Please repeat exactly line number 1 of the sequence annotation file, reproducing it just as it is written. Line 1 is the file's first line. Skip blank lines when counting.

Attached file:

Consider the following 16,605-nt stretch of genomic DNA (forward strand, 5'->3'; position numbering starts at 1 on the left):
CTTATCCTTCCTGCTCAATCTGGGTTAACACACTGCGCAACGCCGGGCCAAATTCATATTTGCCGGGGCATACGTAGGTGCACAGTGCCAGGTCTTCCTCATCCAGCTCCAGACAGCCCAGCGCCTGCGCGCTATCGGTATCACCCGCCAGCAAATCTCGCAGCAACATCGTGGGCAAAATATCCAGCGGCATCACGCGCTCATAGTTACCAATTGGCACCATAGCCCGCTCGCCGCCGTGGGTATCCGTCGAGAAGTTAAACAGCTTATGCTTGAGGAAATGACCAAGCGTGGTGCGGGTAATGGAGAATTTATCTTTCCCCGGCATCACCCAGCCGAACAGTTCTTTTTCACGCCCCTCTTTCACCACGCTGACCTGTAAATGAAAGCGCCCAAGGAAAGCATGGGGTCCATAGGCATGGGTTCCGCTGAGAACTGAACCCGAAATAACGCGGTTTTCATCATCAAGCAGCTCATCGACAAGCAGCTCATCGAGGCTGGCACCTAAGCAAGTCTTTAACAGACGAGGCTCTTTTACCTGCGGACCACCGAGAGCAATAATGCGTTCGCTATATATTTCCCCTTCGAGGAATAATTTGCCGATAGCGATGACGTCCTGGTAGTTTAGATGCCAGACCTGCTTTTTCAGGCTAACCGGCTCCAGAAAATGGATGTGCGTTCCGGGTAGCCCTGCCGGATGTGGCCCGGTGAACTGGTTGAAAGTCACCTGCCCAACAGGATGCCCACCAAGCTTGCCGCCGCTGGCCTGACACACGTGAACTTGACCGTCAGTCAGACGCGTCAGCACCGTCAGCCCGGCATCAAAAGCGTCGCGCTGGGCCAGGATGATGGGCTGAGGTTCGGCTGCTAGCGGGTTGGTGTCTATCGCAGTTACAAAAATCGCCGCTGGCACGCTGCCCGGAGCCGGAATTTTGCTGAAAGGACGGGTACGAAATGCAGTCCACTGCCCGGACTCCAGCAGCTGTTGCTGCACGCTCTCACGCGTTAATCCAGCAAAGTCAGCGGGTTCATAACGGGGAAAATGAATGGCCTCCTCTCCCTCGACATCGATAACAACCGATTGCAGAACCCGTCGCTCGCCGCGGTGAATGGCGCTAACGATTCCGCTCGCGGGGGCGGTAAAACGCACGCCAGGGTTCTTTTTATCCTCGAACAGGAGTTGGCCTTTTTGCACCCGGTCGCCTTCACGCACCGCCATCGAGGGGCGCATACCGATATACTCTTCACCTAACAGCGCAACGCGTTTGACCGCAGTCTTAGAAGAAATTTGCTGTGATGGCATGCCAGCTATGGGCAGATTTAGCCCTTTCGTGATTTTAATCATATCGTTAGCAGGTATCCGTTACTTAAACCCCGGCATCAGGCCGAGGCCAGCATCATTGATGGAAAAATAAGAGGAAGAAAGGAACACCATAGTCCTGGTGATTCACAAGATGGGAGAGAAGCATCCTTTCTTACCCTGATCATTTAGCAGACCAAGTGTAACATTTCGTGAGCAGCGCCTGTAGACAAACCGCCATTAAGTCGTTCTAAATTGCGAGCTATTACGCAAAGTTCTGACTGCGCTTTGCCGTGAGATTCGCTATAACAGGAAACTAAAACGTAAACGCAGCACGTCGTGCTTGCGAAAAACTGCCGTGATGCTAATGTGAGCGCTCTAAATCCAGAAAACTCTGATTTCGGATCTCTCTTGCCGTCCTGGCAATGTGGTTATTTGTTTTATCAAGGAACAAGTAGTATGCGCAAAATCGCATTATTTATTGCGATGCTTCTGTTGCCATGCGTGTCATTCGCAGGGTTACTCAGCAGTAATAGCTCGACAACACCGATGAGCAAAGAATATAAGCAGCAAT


Consider the following 16,605-nt stretch of genomic DNA (forward strand, 5'->3'; position numbering starts at 1 on the left):